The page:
Paul Revere House (Boston)
Paul Revere lived in this house when he took his famous midnight ride. He sold the house in 1800 and it’s been used as a few different things over the years, including shops and a boarding house. Revere’s great grandson purchase the house in 1902 and renovated it into the museum it is today. The oldest building in downtown Boston, it’s a great place to spend an hour or so learning about a piece of our history. Read more at PaulRevereHouse.org.
Boston Children’s Museum (Boston)
Boston Children’s Museum offers a variety of hands on learning activities for kids of all ages. They can play in the art studio or with bubbles, get hand on with construction equipment, look around an authentic 100 year old Japanese house, and power gold balls through intricate raceways. You’ll need about 3 hours here for the kids to do everything. Read more at BostonChildrensMuseum.org.
Freedom Trail (Boston)
A 2.5 mile walk through Boston, The Freedom Trail takes you to 16 different historic sights, including Park Street Church and the previously mentioned Paul Revere House. a standard tour takes 90 minutes but you can book extended tours for groups and schools. Read more at TheFreedomTrail.org.
Franklin Park Zoo (Boston)
With more than 125 kinds of animals, the Franklin Park Zoo will not disappoint. There’s miniature horses, giraffes, anteaters, hippos, and porcupines to name a few. There’s also a playground, carousel, and a train ride. You’ll need about 2-3 hours here. Read more at ZooNewEngland.org.
Public Garden (Boston)
This was the first botanical garden in America and was created in 1837. It has heavy Victorian influences and is one of Boston’s greatest attractions. Come here and spend an hour or so taking in the beautiful flowers. Read more a Boston.gov/parks/public-garden.
Newbury Street (Boston)
A unique commercial district in Boston, it has an interesting history of having once been under the water in Boston Harbor until the area was filled in for expansion which was completed in 1870. Once residential, Newbury Street is now considered the Rodeo Drive of the west, but with beautiful old buildings with a European design flair. Spend an afternoon shopping here and getting to know this beautiful part of the city. Read more at Newbury-St.com.
Holocaust Memorial (Boston)
This is New England’s tribute to the victims and survivors of the Holocaust. The artist behind it was a Holocaust survivor who was liberated from a concentration camp when he was just 14 years old. You can do a self guided tour or request a guided tour. Leave about an hour here to pay your respects. Read more at NEHM.org.
Bunker Hill Monument (Charlestown)
A 221 foot obelisk marks the spot where colonial soldiers built a fort out of mud and endured a difficult battle with British forces in the Revolutionary War. You can climb the obelisk during certain hours and stop at the museum across the street to learn about this epic battle. Read more at NPS.gov.
Isabella Stewart Gardner Museum (Boston)
Isabella Stewart Gardner was born in 1840 and grew to become a patron of the arts. She collected various painting, textiles, and furniture in her many extensive travels and also loved and supported the Boston Symphony. The museum opened to the public in 1903 and has more than 2500 pieces in its collection. Spend an hour or so here learning about this eccentric woman with a zest for life and examining her extensive collection. Read more at GardnerMuseum.org.
Boston Harborfest (Boston)
During a four day period over the Fourth of July holiday, this is the country’s largest Independence Day celebration. There’s an opening ceremony, live music, art shows, fireworks, and more. It’s a great way to spend a day with the family. Read more at BostonHarborFest.com.
Museum of Fine Arts (Boston)
Boston Museum of Fine Arts has eleven different collections, including including art from America, Europe, Asia, and Africa as well as photography, musical instruments, and drawings. They also offer guided tours, art classes, and a lot of kid and family friendly programs. You should allow 2-3 hours here. Read more at MFA.org.
Faneuil Hall (Boston)
In action since 1742, Faneuil Hall was called “the cradle of liberty” by the founding fathers. There are 70 shops and 40 office, this is a central hub of activity in downtown Boston. Local shops, amazing restaurants, and music and street performers make this a unique place to hang out. Spend about 2 hours here having lunch and doing some shopping. Read more at FaneuilHallMarketPlace.com.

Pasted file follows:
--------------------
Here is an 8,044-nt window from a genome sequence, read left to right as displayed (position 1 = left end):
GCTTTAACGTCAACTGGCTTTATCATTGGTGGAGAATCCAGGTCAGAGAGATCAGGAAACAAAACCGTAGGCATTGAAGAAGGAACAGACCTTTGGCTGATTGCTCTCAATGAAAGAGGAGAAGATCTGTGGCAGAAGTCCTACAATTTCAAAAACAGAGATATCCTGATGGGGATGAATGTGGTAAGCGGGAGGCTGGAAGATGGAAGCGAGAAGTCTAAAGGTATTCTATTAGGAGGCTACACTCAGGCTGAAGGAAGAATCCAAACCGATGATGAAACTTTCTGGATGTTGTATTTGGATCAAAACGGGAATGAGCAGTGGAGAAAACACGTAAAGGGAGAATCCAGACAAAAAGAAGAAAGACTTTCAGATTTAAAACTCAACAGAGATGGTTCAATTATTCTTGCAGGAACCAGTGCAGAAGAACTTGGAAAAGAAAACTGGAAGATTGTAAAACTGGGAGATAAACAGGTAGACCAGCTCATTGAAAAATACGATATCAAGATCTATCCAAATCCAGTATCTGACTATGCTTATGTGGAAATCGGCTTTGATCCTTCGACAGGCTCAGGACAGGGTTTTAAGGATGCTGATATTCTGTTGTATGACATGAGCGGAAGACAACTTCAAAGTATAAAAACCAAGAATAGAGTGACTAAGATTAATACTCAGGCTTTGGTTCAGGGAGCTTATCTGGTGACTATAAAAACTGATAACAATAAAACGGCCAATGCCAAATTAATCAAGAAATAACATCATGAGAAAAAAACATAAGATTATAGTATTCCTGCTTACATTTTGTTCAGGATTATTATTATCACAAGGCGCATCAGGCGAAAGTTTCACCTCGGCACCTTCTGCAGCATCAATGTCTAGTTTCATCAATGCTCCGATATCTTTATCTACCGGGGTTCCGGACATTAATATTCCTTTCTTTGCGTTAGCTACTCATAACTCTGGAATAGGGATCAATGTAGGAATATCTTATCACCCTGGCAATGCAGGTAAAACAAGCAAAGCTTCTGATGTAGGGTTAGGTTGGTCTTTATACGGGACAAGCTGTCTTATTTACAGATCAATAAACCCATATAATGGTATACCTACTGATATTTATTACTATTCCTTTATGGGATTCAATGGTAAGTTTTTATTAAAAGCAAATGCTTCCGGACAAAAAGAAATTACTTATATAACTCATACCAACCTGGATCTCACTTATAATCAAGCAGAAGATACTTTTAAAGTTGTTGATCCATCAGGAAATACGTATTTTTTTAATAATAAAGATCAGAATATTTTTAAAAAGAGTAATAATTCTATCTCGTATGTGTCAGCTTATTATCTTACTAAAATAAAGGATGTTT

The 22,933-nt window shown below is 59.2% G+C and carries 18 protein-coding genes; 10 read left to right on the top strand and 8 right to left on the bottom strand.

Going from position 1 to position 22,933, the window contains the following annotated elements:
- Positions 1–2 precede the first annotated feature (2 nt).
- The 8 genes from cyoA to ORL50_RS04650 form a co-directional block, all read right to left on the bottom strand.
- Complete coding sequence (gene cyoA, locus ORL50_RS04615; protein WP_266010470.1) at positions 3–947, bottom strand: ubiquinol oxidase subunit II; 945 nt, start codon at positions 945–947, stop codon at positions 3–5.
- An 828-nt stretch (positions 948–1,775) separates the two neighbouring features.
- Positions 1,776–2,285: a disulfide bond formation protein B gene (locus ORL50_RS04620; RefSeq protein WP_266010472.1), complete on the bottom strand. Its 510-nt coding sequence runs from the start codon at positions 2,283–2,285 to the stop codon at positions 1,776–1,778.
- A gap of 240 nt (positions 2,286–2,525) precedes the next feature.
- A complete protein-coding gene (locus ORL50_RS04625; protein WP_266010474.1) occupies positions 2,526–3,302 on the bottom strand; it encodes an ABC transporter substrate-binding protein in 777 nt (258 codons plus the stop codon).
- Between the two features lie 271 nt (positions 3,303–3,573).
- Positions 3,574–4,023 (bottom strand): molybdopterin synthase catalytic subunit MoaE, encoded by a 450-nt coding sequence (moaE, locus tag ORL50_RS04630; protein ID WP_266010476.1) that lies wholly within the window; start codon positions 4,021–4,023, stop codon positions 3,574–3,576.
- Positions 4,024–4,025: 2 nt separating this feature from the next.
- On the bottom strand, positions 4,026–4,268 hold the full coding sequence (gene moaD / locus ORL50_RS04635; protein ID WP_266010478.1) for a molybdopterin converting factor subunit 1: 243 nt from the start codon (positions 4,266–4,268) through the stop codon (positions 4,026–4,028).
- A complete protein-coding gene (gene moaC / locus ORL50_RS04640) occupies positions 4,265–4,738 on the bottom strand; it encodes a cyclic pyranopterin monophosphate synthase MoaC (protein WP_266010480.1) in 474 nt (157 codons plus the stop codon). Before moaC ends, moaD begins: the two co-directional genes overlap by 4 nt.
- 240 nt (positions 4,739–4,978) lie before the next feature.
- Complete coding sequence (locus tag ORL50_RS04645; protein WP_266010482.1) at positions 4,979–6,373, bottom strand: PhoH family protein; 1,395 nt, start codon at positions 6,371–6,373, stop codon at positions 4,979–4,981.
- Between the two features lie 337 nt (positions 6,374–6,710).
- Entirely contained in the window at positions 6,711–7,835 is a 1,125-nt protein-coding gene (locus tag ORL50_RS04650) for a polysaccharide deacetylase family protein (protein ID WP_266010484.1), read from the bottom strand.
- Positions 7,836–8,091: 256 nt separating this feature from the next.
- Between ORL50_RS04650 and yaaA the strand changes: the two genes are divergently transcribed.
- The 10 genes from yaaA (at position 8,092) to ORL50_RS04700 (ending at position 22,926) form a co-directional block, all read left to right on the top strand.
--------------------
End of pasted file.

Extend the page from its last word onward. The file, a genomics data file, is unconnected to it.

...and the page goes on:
Rose Fitzgerald Kennedy Greenway (Boston)
This is a unique mile and a half long ribbon of green space right in the city. It’s broken down into five separate areas – Chinatown Parks, Dewey Square Parks, Fort Point Channel Parks, Wharf District Parks, and North End Parks. There’s fountains, food vendors, farmer’s markets, plus story times and activity carts for kids. Spend an afternoon here while you’re in the city. Read more at RoseKennedyGreenway.org.
Old North Church (Boston)
On April 18, 1775, the steeple of the Old North Church was where the lanterns were hung as Paul Revere’s signal for “one if by land, two if by sea” which kicked off the American Revolution. This is the city’s oldest surviving church and a key part of our country’s birth. Spend an hour or so here taking in a little piece of history. Read more at OldNorth.com.
Skywalk Observatory (Boston)
Here you’ll find a 360 degree view of the city from 700 feet up in the air. There’s an audio tour available and a viewing of a short film called “Wings Over Boston” included here as well. You can come for the view and stay for about 45 minutes or do the tour or the movie and make morning or afternoon of it. Read more at SidewalkBoston.org.
Institute of Contemporary Art (Boston)
This is the sister museum to New York’s Museum of Modern Art and was founded in 1936. The museum’s collection is strong in exhibiting the art of women and has a mix of painting, sculpture, and photography. They also host traveling exhibitions and showcase performance art. You’ll want to spend about
2 hours here. Read more at ICABoston.org.
Boston Common (Boston)
Founded in 1634, this is the oldest park in America. Throughout its history, it has always served as a place for public gathering and free speech and there are plaques and memorials throughout the park to learn all the detail. There’s also the Frog Pond where you can ice skate in the winter and play in a spray pool in the summer. You can spend 2-3 hours here. Read more at Boston.gov/parks.
New England Aquarium (Boston)
There are thousands of aquatic animals at the New England Aquarium, including a giant Pacific octopus, sea lions, and the largest shark and ray touch tank in the eastern US. There’s also an IMAX theater where you’ll see amazing 3D movies about sea life. Spend 2-3 hours here, depending on if you want to see a movie during your visit. Read more at neaq.org.
Fenway Park (Boston)